Someweek over the rainbow: National Nutrition Month

We’re already one week into National Nutrition Month and this year’s theme – Eat Right with Color – is a simple way to boost the nutritional value of every meal. A press release from the American Dietetic Association explains: “A rainbow of foods creates a palette of nutrients, each with a different bundle of potential benefits for a healthful eating plan….To maximize the nutritional value of your meal, include healthful choices in a variety of colors.”

I get giddy about anything involving color-coding and spreadsheets, so I tracked how much of the spectrum I scarfed down during this past week:

But let’s be honest: a nutrition-minded grown-up with a predilection for plant-based foods is a proverbial fish in the barrel for Eating Right with Color. A much bigger challenge? Getting a kid to eat that way.

Miles eating his favorite food

This week, I’ve had some success hyping the “Eat Your Rainbow” idea with my son. He’ll always eat fruit – in fact, our fruit bowl has a hard time keeping up with his appetite – but vegetables are not an easy sell. So I gave him that simple mantra, and I managed to get carrot sticks and edamame into him without complaint. Well, without much complaint.

Ready to be the Picasso of Produce? Here are a few guides to help:

  • A great list of foods in each color group from InspiredRD (here)
  • PBS Kitchen Explorers’ tips for helping kids Eat Right with Color, including a rainbow vegetable stew recipe (here)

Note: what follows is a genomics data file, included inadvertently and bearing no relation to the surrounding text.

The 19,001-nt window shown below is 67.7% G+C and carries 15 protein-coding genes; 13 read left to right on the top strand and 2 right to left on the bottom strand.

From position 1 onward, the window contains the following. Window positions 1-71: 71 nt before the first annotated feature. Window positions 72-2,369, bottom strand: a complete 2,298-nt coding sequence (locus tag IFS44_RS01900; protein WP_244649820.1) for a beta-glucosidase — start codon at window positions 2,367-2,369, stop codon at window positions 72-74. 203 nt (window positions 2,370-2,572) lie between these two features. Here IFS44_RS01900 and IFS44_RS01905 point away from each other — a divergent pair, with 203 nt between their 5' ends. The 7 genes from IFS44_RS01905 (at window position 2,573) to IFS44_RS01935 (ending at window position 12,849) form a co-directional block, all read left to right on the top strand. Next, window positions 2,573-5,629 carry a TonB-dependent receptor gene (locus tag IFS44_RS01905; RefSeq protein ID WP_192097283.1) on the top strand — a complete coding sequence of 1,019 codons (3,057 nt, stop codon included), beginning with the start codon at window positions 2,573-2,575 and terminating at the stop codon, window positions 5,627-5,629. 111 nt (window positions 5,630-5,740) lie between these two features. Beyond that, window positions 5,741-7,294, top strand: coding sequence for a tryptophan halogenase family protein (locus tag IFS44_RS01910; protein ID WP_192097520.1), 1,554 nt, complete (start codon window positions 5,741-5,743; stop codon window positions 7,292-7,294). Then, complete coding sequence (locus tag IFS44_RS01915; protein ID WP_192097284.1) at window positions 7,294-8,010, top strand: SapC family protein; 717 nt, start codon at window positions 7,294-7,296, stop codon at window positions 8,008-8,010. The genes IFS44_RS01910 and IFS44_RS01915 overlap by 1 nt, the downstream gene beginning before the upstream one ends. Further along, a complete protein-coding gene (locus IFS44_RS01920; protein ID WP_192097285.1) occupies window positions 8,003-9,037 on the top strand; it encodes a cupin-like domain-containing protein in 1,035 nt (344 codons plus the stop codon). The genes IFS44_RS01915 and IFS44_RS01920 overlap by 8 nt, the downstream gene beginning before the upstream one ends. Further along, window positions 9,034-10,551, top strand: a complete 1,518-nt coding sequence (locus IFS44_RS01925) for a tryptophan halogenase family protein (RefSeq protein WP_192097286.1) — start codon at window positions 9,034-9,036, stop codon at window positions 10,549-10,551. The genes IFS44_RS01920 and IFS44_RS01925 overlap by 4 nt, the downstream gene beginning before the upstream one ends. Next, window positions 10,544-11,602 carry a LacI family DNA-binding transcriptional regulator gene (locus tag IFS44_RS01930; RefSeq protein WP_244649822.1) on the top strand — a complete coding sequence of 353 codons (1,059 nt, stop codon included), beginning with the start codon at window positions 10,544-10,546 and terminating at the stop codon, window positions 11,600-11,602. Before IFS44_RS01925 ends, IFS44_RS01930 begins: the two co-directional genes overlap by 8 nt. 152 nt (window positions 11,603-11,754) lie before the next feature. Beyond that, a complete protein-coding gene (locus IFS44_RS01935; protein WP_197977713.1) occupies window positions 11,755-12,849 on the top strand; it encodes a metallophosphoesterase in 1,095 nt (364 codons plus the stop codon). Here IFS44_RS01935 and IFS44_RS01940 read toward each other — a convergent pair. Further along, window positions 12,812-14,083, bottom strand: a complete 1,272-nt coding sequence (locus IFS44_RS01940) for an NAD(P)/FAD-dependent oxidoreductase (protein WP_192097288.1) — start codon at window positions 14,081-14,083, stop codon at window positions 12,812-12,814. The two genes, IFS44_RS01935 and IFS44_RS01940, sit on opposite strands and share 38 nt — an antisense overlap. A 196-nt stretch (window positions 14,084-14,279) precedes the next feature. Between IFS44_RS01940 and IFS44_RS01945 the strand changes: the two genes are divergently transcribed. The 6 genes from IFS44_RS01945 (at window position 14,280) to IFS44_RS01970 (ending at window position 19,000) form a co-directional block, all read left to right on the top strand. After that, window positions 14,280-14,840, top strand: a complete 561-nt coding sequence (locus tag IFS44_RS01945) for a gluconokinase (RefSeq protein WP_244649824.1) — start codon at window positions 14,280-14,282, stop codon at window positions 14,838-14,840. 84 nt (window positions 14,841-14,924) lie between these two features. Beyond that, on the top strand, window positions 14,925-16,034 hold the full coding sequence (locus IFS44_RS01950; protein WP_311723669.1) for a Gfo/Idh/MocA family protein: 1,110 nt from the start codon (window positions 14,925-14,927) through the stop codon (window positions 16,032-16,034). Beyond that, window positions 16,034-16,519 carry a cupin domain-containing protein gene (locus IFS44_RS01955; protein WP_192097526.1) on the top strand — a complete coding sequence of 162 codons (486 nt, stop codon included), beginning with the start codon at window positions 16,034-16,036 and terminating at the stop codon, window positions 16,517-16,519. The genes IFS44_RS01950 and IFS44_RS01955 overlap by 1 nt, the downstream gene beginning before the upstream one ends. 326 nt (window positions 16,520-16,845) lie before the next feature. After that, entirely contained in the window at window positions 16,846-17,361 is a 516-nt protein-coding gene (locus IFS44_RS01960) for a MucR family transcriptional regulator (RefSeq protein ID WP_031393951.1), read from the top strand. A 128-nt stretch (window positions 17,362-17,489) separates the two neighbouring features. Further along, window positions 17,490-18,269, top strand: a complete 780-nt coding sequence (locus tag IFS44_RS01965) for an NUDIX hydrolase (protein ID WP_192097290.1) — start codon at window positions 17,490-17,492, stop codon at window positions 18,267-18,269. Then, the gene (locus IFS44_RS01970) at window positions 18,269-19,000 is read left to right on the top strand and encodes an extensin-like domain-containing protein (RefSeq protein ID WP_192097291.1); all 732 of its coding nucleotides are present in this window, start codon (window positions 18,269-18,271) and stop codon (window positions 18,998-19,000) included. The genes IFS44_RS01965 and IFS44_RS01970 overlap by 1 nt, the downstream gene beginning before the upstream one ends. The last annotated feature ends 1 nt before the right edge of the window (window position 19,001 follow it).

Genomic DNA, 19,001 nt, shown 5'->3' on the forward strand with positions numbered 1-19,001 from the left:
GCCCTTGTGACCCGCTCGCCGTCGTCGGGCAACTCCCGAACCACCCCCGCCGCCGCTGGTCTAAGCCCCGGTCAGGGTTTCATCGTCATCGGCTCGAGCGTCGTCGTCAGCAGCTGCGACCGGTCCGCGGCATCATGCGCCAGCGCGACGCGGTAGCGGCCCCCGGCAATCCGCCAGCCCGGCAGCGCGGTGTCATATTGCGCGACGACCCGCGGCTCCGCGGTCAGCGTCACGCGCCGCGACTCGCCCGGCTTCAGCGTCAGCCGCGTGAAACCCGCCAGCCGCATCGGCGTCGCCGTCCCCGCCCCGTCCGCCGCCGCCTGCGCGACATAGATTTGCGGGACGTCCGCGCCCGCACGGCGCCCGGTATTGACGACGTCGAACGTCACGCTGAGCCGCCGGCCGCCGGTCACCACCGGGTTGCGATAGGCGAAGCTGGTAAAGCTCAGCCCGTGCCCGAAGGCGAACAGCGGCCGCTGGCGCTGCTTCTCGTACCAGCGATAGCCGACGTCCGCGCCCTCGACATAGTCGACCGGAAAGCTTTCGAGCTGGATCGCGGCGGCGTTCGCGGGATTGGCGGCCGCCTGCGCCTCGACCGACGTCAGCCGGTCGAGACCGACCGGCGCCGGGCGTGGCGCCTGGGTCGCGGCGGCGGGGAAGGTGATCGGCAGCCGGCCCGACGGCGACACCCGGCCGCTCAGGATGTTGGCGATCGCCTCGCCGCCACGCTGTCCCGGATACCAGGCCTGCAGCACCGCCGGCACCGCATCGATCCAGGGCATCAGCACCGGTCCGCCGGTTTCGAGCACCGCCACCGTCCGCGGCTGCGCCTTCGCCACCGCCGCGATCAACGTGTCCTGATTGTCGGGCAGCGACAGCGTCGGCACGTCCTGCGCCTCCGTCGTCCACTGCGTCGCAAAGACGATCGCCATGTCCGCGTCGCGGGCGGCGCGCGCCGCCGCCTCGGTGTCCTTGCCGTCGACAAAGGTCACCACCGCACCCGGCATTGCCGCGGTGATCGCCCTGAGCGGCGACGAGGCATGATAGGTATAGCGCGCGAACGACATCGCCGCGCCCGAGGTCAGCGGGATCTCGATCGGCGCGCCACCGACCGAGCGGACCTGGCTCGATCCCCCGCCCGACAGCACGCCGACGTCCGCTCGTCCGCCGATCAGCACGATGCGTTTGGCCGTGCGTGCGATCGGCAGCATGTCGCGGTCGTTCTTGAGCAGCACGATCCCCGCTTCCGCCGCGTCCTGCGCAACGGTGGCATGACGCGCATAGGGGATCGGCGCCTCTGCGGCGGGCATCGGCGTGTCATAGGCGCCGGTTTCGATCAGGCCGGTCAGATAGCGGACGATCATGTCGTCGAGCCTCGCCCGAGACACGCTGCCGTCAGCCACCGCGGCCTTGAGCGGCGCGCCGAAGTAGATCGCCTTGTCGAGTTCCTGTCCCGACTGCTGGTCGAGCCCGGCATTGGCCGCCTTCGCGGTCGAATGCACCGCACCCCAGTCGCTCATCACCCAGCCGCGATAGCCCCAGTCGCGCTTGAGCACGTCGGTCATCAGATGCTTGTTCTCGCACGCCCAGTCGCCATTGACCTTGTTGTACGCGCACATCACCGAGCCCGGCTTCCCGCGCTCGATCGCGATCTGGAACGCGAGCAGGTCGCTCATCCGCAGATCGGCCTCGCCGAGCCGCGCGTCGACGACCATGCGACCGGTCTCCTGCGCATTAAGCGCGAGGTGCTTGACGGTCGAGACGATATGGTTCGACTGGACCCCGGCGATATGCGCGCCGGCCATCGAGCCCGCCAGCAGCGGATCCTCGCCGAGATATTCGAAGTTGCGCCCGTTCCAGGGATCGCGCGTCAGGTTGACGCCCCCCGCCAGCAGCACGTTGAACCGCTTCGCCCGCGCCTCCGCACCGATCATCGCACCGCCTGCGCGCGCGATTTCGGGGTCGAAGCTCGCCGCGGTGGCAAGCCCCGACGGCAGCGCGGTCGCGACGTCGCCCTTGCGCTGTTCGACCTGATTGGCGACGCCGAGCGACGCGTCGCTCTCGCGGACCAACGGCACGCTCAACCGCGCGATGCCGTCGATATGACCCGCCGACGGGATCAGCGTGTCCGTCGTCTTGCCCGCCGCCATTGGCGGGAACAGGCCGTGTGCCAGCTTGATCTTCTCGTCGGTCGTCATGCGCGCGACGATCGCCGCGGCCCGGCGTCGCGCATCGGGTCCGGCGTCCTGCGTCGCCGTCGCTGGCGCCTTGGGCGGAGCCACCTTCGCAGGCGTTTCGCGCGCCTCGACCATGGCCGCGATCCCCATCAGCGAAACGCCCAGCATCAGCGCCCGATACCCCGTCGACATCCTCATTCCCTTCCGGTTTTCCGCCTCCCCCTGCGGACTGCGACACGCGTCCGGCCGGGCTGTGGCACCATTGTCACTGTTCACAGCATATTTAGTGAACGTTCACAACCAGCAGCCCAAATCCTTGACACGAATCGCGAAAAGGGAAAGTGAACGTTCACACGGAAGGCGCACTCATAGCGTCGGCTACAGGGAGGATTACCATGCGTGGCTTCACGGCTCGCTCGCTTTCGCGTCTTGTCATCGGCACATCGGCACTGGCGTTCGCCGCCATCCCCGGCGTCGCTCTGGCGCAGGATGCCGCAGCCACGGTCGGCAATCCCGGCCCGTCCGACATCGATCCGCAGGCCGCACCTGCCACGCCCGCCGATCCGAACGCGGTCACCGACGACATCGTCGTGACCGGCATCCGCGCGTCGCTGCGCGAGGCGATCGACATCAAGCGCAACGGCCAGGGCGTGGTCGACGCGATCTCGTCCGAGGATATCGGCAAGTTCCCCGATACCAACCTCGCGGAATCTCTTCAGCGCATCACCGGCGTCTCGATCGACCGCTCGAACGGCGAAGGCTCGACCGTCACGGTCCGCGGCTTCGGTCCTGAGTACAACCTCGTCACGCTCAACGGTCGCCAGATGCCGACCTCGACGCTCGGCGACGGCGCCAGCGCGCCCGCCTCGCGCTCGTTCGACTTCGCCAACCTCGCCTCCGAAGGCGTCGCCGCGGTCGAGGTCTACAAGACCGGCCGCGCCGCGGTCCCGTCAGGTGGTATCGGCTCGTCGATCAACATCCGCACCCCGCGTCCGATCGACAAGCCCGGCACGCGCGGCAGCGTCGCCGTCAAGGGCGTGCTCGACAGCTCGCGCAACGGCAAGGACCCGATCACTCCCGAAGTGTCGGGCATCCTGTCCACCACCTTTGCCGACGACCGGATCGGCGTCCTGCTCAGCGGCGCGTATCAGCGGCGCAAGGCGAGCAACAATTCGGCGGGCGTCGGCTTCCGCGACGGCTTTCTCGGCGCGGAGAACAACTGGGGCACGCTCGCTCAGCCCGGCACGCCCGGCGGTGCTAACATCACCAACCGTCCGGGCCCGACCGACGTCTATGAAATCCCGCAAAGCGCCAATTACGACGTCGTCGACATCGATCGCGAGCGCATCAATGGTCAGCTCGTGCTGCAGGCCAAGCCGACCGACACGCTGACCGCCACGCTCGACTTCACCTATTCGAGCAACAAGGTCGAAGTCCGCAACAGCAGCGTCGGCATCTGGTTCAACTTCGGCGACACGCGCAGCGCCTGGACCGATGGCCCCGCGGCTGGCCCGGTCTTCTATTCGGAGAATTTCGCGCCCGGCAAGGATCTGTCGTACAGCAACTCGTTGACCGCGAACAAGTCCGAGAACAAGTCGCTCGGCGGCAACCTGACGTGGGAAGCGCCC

• Squidoo guide for kids to Eat A Rainbow (here)


  1. Nice post. I am a self-confessed Excel geek and love anything involving spreadsheets :p I’m going to make a conscious effort to eat the rainbow this week too!

  2. Thanks, Bianca! Enjoy eating and spreadsheeting. Later this month I will also do a quick post with links to colorful, plant-strong recipes to help folks trying to eat their colors.

  3. Thanks for the reminder of what this month is as I totally spaced it. The spreadsheet is a great (and fun) idea for both adults and kids. This would be a fun activity for the classroom!

  4. Love the spreadsheet… although I somewhat debate putting kettle corn on list! ;-) I fear that I am definitely failing on blues and purples most weeks. This is a very interesting challenge – great post!

  5. @RecipEngineer, ha! Agreed, I took liberties with that one.

  6. Thank you for posting my link! I love your spreadsheet–Very organized of you :)

  7. ug, I dont have kids but I work with parents with kids who dont eat their fruits and veggies. Such a struggle but finding creative ways to make it fun and offering variety from the get go is key! :)

  8. @thehealthyapron Agreed! I’ve also found autonomy is a great aid. Dishes/meals where he has control over the choices and assembly – like a taco bar for last night’s dinner ( or make-your-own fruit salad – are more likely to meet with success than if I present him with the same meal, pre-determined & pre-made.

    And peer pressure can be leveraged for good! In a Little Chefs cooking class with his friends, my son gobbled down celery, raisins, hummus, and strawberries because the other kids were doing so. He often refuses those at home.

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